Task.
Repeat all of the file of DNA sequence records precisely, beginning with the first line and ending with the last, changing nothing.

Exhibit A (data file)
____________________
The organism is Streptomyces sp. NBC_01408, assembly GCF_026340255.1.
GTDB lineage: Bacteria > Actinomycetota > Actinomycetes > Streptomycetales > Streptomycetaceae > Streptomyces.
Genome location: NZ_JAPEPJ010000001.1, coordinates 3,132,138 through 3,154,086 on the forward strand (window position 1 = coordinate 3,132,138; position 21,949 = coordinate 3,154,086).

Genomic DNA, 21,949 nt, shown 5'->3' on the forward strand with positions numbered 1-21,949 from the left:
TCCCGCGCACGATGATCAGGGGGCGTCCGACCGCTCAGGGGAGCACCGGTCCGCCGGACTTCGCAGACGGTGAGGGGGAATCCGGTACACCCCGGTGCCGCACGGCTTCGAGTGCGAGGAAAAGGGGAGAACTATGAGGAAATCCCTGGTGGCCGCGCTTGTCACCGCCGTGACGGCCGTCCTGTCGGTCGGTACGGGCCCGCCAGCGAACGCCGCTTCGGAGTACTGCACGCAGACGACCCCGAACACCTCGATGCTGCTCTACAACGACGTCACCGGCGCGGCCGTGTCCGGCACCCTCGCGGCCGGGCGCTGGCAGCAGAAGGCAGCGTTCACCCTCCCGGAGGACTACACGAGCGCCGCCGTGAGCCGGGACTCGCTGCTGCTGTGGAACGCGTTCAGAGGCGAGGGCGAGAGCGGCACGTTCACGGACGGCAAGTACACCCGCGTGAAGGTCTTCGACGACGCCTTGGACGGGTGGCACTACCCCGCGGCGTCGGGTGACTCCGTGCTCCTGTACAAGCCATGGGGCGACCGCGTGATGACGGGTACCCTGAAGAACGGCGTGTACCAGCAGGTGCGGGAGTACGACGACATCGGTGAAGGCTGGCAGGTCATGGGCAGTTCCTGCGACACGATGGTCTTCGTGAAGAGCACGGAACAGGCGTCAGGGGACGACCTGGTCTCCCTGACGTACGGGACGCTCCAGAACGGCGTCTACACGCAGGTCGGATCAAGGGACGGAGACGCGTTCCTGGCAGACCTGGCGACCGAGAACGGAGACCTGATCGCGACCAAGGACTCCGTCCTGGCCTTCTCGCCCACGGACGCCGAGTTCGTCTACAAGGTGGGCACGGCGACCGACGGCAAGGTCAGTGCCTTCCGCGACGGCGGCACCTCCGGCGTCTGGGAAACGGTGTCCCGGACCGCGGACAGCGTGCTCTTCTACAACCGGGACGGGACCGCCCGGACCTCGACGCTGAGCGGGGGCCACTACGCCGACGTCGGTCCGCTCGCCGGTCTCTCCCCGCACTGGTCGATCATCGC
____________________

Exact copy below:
The organism is Streptomyces sp. NBC_01408, assembly GCF_026340255.1.
GTDB lineage: Bacteria > Actinomycetota > Actinomycetes > Streptomycetales > Streptomycetaceae > Streptomyces.
Genome location: NZ_JAPEPJ010000001.1, coordinates 3,132,138 through 3,154,086 on the forward strand (window position 1 = coordinate 3,132,138; position 21,949 = coordinate 3,154,086).

Genomic DNA, 21,949 nt, shown 5'->3' on the forward strand with positions numbered 1-21,949 from the left:
TCCCGCGCACGATGATCAGGGGGCGTCCGACCGCTCAGGGGAGCACCGGTCCGCCGGACTTCGCAGACGGTGAGGGGGAATCCGGTACACCCCGGTGCCGCACGGCTTCGAGTGCGAGGAAAAGGGGAGAACTATGAGGAAATCCCTGGTGGCCGCGCTTGTCACCGCCGTGACGGCCGTCCTGTCGGTCGGTACGGGCCCGCCAGCGAACGCCGCTTCGGAGTACTGCACGCAGACGACCCCGAACACCTCGATGCTGCTCTACAACGACGTCACCGGCGCGGCCGTGTCCGGCACCCTCGCGGCCGGGCGCTGGCAGCAGAAGGCAGCGTTCACCCTCCCGGAGGACTACACGAGCGCCGCCGTGAGCCGGGACTCGCTGCTGCTGTGGAACGCGTTCAGAGGCGAGGGCGAGAGCGGCACGTTCACGGACGGCAAGTACACCCGCGTGAAGGTCTTCGACGACGCCTTGGACGGGTGGCACTACCCCGCGGCGTCGGGTGACTCCGTGCTCCTGTACAAGCCATGGGGCGACCGCGTGATGACGGGTACCCTGAAGAACGGCGTGTACCAGCAGGTGCGGGAGTACGACGACATCGGTGAAGGCTGGCAGGTCATGGGCAGTTCCTGCGACACGATGGTCTTCGTGAAGAGCACGGAACAGGCGTCAGGGGACGACCTGGTCTCCCTGACGTACGGGACGCTCCAGAACGGCGTCTACACGCAGGTCGGATCAAGGGACGGAGACGCGTTCCTGGCAGACCTGGCGACCGAGAACGGAGACCTGATCGCGACCAAGGACTCCGTCCTGGCCTTCTCGCCCACGGACGCCGAGTTCGTCTACAAGGTGGGCACGGCGACCGACGGCAAGGTCAGTGCCTTCCGCGACGGCGGCACCTCCGGCGTCTGGGAAACGGTGTCCCGGACCGCGGACAGCGTGCTCTTCTACAACCGGGACGGGACCGCCCGGACCTCGACGCTGAGCGGGGGCCACTACGCCGACGTCGGTCCGCTCGCCGGTCTCTCCCCGCACTGGTCGATCATCGC